Saturday, May 01, 2010

Sermon Musings on a Saturday

This Sunday once again we find ourselves in familiar territory if one has spent any amount of time in church and youth camp, at least in the 1970's and 1980's. The Gospel text for this Sunday is paraphrased in that song with the refrain "... and they'll know we are Christians by our love, by our Love. Yes they'll know we are Christians by our love." It is also familiar territory to grumble and remonstrate how unfortunate it is that this is not the case in actuality. Whenever I encounter such a very familiar text, one that is almost over used and seemingly at the same time also misunderstood in that familiarity, I at first want to charge ahead and beat down all the misconceptions and misuse of the text. And it is not only the Gospel text of John 13 in our lectionary this week that has this problem but also the story of Peter and Cornelius and the Spirit's first descent upon Gentiles. This is perhaps less familiar but is popularly used in both by proponents of multi-ethnic/racial congregations and acceptance of homosexuality and other sexual identities within the church. Love and God's acceptance of the Gentiles. This really should be easy, and yet...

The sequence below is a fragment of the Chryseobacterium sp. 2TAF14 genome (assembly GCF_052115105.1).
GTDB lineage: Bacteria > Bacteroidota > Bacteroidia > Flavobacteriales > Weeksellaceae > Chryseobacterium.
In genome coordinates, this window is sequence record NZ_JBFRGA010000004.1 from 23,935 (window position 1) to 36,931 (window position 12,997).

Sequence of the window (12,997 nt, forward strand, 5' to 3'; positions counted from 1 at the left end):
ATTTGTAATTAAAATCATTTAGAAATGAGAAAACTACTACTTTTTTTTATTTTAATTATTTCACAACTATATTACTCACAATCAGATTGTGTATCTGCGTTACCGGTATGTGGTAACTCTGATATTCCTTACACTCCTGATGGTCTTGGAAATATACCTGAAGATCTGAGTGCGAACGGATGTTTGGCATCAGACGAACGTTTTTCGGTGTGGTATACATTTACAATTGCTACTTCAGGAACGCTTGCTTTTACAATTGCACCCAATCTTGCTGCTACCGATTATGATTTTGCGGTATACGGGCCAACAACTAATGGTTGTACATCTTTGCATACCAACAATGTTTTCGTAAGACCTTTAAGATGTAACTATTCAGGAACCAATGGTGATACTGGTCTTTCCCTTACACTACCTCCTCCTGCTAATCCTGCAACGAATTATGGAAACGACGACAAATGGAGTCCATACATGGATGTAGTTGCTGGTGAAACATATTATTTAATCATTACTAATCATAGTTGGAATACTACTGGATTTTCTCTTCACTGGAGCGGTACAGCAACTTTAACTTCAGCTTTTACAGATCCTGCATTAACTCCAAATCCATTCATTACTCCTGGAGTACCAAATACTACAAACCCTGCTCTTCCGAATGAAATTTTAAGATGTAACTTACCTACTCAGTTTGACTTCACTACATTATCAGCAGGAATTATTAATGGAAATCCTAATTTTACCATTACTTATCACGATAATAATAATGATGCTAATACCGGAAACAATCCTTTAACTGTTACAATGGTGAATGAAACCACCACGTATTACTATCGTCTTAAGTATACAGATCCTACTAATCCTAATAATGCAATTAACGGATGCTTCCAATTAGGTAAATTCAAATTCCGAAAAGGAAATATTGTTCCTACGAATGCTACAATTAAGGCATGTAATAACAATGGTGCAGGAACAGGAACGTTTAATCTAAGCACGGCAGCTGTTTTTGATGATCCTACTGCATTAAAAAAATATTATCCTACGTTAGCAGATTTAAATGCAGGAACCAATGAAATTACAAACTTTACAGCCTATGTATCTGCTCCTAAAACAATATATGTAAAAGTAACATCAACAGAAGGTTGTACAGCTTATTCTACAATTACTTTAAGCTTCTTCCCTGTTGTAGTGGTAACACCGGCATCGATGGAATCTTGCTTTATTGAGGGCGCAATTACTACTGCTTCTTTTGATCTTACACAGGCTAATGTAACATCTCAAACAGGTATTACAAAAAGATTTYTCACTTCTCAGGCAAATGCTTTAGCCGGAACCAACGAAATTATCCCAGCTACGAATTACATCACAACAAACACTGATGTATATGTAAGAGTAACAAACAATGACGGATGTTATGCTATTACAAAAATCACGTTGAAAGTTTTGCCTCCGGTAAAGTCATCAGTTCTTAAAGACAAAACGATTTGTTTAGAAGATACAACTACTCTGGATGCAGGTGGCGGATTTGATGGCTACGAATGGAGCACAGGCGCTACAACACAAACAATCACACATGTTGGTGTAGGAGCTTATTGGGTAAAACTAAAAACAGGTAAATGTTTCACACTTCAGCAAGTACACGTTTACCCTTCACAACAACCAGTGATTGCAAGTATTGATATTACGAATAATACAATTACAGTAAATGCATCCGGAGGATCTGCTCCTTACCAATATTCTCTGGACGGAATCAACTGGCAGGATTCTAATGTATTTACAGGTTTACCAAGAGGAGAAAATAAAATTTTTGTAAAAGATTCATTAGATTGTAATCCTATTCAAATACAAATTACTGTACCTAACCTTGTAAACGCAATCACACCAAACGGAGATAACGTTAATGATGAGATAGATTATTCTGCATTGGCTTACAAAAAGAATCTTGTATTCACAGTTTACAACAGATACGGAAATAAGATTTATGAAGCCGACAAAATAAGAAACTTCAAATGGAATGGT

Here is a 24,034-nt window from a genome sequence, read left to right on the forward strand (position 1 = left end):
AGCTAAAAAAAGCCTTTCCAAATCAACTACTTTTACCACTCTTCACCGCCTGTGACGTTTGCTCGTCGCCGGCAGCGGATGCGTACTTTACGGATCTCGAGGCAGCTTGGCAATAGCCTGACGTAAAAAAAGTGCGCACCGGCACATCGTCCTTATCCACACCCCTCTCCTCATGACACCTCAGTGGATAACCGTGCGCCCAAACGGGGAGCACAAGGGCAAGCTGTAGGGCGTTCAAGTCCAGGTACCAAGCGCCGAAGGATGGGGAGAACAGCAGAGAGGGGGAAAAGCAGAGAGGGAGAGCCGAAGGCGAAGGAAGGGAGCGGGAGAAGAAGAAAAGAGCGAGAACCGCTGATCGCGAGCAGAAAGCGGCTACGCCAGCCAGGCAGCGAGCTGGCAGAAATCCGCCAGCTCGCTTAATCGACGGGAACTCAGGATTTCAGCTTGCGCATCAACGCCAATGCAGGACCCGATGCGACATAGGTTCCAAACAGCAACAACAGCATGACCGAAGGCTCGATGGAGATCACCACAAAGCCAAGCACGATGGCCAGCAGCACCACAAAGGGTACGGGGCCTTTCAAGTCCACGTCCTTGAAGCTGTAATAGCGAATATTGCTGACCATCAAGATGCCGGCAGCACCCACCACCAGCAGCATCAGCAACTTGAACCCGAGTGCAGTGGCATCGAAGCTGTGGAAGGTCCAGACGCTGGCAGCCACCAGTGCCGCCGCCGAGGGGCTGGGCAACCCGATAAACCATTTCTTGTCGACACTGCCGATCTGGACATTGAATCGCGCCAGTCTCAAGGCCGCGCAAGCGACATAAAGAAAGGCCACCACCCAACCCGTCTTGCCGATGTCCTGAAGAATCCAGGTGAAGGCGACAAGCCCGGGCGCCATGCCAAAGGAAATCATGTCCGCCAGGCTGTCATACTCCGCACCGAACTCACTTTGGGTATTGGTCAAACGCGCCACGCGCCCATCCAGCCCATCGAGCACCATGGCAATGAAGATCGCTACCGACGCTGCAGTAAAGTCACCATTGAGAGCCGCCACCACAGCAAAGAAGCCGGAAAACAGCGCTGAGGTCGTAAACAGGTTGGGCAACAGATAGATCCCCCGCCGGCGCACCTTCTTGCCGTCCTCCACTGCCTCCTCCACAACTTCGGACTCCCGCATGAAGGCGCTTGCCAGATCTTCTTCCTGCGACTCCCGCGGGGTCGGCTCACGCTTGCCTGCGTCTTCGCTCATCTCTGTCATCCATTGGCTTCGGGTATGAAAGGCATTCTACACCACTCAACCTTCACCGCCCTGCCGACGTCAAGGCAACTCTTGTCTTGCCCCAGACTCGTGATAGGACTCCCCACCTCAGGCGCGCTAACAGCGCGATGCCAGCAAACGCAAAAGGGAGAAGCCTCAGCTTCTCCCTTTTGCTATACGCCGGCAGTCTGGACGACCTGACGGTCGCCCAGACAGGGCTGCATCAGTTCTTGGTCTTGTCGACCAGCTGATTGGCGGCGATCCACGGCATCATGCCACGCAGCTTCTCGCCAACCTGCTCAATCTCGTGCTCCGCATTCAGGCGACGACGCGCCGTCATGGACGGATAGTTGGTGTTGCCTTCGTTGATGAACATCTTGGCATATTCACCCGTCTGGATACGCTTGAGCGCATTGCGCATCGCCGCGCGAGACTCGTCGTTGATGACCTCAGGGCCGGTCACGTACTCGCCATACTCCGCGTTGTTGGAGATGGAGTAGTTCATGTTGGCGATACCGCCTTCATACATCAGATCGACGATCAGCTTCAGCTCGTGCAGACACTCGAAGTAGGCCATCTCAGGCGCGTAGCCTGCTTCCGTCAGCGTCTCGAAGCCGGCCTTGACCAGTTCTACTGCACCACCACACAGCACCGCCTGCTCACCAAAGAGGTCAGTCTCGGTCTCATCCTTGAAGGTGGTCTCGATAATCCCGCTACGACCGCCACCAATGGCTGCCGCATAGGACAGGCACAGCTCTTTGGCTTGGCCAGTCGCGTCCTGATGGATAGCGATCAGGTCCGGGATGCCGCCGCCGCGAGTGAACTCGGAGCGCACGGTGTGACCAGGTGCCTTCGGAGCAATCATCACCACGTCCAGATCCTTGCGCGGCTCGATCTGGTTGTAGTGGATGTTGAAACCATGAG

Peter concludes his defense of his actions with going to Cornelius and baptizing gentiles who had not been circumcised saying "If then God gave them the same gift that he gave us when we believed in the Lord Jesus Christ, who was I that I could hinder God?" (Acts 11:17) and the church in Jerusalem responded "When they heard this, they were silenced. And they praised God, saying, "Then God has given even to the Gentiles the repentance that leads to life." (Acts 11:18)

Suddenly this looks less like acceptance of difference as that no matter who you are God gives you the gift of repentance. How did Jesus love us? Jesus walked around Judea and Galilee preaching repentance and through repentance entrance to the Kingdom of God to all, and ultimately died so that said gift and repentance could be settled and guaranteed.

What the first Christians thought initially that only the people of Israel were offered this repentance. The good news and the love God offers is this opportunity to repent. This means that whoever we are whatever our identity, we need to repent, and the ability and the chance to do so is God's gift to the entire cosmos, and all humanity. Love one another as I have loved you remind one another about the gift of repentance and the world will know you are my disciples, and offer that repentance to everyone no matter what they do or how they identify. But this means all still need to repent.

Hmm... I think that's my sermon, more or less.